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First time building a new gaming PC -- want to cut cost.

By Evanspec
Jan 10, 2012
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  1. Right now, I'm looking at the following in terms of components for a gaming PC. Gaming and web surfing will probably be the only things I do with it. I might edit something here or there in Photoshop on rare occasions. I wanted to know if there were any significant compatibility errors or significant bottlenecks that might occur.
    Now, I have a pretty bad situation here because I have no old parts whatsoever to speak of, since this is the first time I'm building a PC.

    I want to be able to get the total cost of it down to $2000 or less, right now it's a few hundred over.
    I do plan on gaming on the monitor below's native resolution, 1920x1200. Also, I have no problems with overclocking.

    Also, I'd like to know if there are any ways that I can decrease the cost of components without sacrificing too much in terms of performance.

    Note: All will be purchased on Newegg.

    CPU: Intel i7 2500K (might overclock, not sure)
    Mobo: ASUS Maximus IV Extreme P67
    RAM: G-Skill Ripjaws X 8GB DDR3 2133
    GPU: MSI GTX 560 TI Twin Frozr II
    Boot Drive: OCZ Vertex 3 120 GB
    Store Drive: Caviar Black 1TB SATAIII
    PSU: Corsair Professional Series Gold AX850

    Case: Cooler Master HAF 932 Advanced
    CPU HSF: Cooler Master Hyper 212 Plus
    Mouse: Logitech G500
    Keyboard: Das Keyboard Professional Silent
    Speakers: Logitech Z506
    Webcam: Logitech Quickcam Pro 9000
    Monitor: ASUS VW246H 24"
    Burner: ASUS DRW-T4B1ST
    OS: Windows 7 Home Premium 64-bit

    Tell me what you think! Any help that can be provided would be greatly appreciated.
     
  2. slh28

    slh28 TechSpot Paladin Posts: 1,925   +170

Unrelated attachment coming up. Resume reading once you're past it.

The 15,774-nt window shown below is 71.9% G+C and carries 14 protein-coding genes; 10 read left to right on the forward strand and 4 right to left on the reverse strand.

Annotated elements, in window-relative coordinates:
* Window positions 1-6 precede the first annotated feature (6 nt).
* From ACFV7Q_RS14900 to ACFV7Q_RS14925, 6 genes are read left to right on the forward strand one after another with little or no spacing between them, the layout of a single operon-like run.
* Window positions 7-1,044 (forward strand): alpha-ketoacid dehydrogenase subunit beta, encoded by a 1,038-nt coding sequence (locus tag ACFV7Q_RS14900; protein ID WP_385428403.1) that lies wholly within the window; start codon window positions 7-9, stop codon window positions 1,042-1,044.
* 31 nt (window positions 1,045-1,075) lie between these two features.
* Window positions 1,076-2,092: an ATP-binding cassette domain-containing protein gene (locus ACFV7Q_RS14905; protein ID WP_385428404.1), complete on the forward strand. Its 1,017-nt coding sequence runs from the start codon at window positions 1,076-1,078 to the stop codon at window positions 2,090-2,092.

- Get a cheaper motherboard, you're probably not going to use a lot of its functions (i.e. dual, triple graphics cards)
    - Get cheaper RAM, you won't notice the difference between 2133 and 1600Mhz when gaming/surfing
    - Don't get a 1TB Caviar Black hard drive now, they're very expensive at the moment due to the flooding in Thailand. Try to use and old one if you can and buy it in a few months time
    - The PSU is great, but the Corsair TX series are just as good and quite a bit cheaper. You only need about 600W for your system as it is, but if you plan on going SLI later 850W would be a good idea.
    - Get a cheaper case, the HAF 932 is massive for only one graphics card and 1 HDD/SSD/DVD drive. If you like the look of the HAF series you can get the 922.

    As for upgrades:
    - Definitely invest in an aftermarket HSF, even with a cheap one you can OC the 2500K to 4.5Ghz easy.
     
  3. Obi-Wan Jerkobi

    Obi-Wan Jerkobi TS Maniac Posts: 592

    slh28 had pretty much the same points to make as me. You might want to look and see if there is a cheaper GTX 560 TI with a reference heatsink. That should save you some money. As for an aftermarket heatsink, for an inexpensive but efficient one, I recommend the Cooler Master Hyper 212+. For how inexpensive it is, it efficiently cools the i7 and i5 computers I have built for people.
     
  4. Evanspec

    Evanspec TS Rookie Topic Starter

    I don't have a choice, unless I want to live entirely on an SSD for a number of months. I'm a gamer, so games will fill up that amount of space rather quickly.

    Which would you recommend of the following?

    -Antec 900
    -Cooler Master HAF 922
    -Cooler Master Storm Scout
    -Other? (specify)
     
  5. slh28

    slh28 TechSpot Paladin Posts: 1,925   +170

    For the case I would say just get the one which you think looks the best. Performance wise those 3 cases you listed are all going to be pretty similar.
     


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